Brian demonstrates an exercise designed to stretch the hip into internal rotation, decreasing the risk of excessive lumbar rotation and/or knee collapse.
See 'Related Resources' below for past Functionally Fits and other exercises and training tips.
Note: Identifying limitedhip internal rotation is important when assessing clients. I use a relativelysimple screening tool I refer to as the windshield wiper observation. Toexecute this, have your clients lie prone with the knees bent to 90 degrees andthe feet together initially. Then ask them to let the feet fall away from eachother (keeping the knees flexed to 90 degrees the whole time).
Observe any marked differences in range of motion bystanding or kneeling at least three to five feet directly behind them. Often,you will see a side-to-side difference. While it would be great to stretch inthis position, most people cannot comfortably reach up behind and do so withoutpotentially hyperextending the lumbar spine or feeling awkward in the movement.So, I prefer to use a supine stretch.Execution:
Begin lying flat on your back with the knees bent at 90 degrees and the feet flat on the floor. Position the arms so that they are perpendicular to the body.
Next, cross your right leg over the left so that theoutside of the right foot is above the left knee. Slowly allow the left hip tointernally rotate (moving toward the floor) and apply gradual overpressure withthe outside of the right foot until a comfortable stretch is felt in the left hip.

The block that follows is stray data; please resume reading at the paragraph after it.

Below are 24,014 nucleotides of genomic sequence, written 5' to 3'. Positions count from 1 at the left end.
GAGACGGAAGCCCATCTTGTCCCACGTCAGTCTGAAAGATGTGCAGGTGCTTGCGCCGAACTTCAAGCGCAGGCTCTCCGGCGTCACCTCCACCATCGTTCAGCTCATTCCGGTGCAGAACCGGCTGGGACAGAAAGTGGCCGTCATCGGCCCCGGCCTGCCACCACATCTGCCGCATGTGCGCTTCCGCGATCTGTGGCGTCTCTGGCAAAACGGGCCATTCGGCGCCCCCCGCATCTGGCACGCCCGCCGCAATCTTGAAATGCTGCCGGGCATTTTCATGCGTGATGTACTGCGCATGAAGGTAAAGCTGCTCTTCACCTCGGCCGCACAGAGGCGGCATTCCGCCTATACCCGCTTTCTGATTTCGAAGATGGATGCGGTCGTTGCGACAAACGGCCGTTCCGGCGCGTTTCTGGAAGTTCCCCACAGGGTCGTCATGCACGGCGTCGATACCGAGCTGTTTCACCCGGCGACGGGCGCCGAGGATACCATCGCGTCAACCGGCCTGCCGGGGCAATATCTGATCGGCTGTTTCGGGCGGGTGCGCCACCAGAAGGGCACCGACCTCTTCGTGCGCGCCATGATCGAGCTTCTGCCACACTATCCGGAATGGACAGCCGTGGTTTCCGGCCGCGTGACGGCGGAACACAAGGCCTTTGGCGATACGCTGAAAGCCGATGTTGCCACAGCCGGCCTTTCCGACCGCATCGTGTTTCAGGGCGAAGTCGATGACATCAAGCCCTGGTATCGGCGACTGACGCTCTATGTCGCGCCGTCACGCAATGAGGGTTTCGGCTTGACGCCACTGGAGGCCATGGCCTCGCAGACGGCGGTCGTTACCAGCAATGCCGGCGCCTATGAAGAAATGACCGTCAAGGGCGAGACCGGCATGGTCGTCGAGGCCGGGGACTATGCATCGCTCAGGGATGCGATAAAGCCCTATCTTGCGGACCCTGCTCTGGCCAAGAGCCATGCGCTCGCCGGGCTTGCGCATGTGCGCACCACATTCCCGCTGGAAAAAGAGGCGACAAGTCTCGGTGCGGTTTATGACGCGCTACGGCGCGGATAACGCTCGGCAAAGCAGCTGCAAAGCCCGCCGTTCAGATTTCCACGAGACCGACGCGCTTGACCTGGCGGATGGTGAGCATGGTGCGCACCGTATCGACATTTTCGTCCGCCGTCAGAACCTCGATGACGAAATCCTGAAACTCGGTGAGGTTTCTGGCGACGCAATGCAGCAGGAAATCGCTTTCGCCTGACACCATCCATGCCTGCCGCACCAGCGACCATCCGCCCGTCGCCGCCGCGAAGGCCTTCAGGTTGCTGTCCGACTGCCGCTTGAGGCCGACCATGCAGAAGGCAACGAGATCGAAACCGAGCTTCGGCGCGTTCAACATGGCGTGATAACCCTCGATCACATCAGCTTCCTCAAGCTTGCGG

Be sure to keep the shoulder blades pressed down against thefloor throughout to minimize pelvic and lumbar motion -- this will ensureoptimal stretching of the hip. It is normal for the foot on the floor to notremain flat during the stretch. Hold the stretch for 30 seconds and repeattwice on each side.
Hip flexor external rotator tightness is common in clientstoday given the enormous time spent sitting. The body prefers to rest in anexternally rotated position in sitting and standing. Limited hip internalrotation often leads to excessive lumbar rotation and/or knee collapse in theclosed chain as the body seeks to turn for functional activities.
A classic example is the golf swing. Consider the back swingfor a right handed golfer. As the player takes the club away, the left hip ismoving into external rotation, while the right hip is moving into internalrotation. If the right hip is limited, the golfer will typically seek a greatercoil (think increased torsion here) in the lumbar spine to achieve a full turn.
This type of compensation by the body leads to repetitivemicro trauma and overuse injuries over time. Stretching the hip into internalrotation is very similar to stretching the posterior joint capsule in theshoulder, and should be a part of your training programs if there is alimitation observed.
If clients have severe limitation in motion and a pinching pain with thisstretch, do not force through it as they may be suffering from femoroacetabularimpingement (FAI) and may have a potential labral problem in the hip. If youobserve this, refer them to their local orthopedist.
Brian Schiff, PT, CSCS, is a licensed physical therapist,respected author and fitness professional. Currently, he serves as thesupervisor at the Athletic Performance Center in Raleigh, NC. Brian presentsnationally at several professional conferences and seminars on injuryprevention, rehab and sport-specific training. For more cutting edge traininginformation, subscribe to his monthly Training & Sports Medicine Update at www.BrianSchiff.com.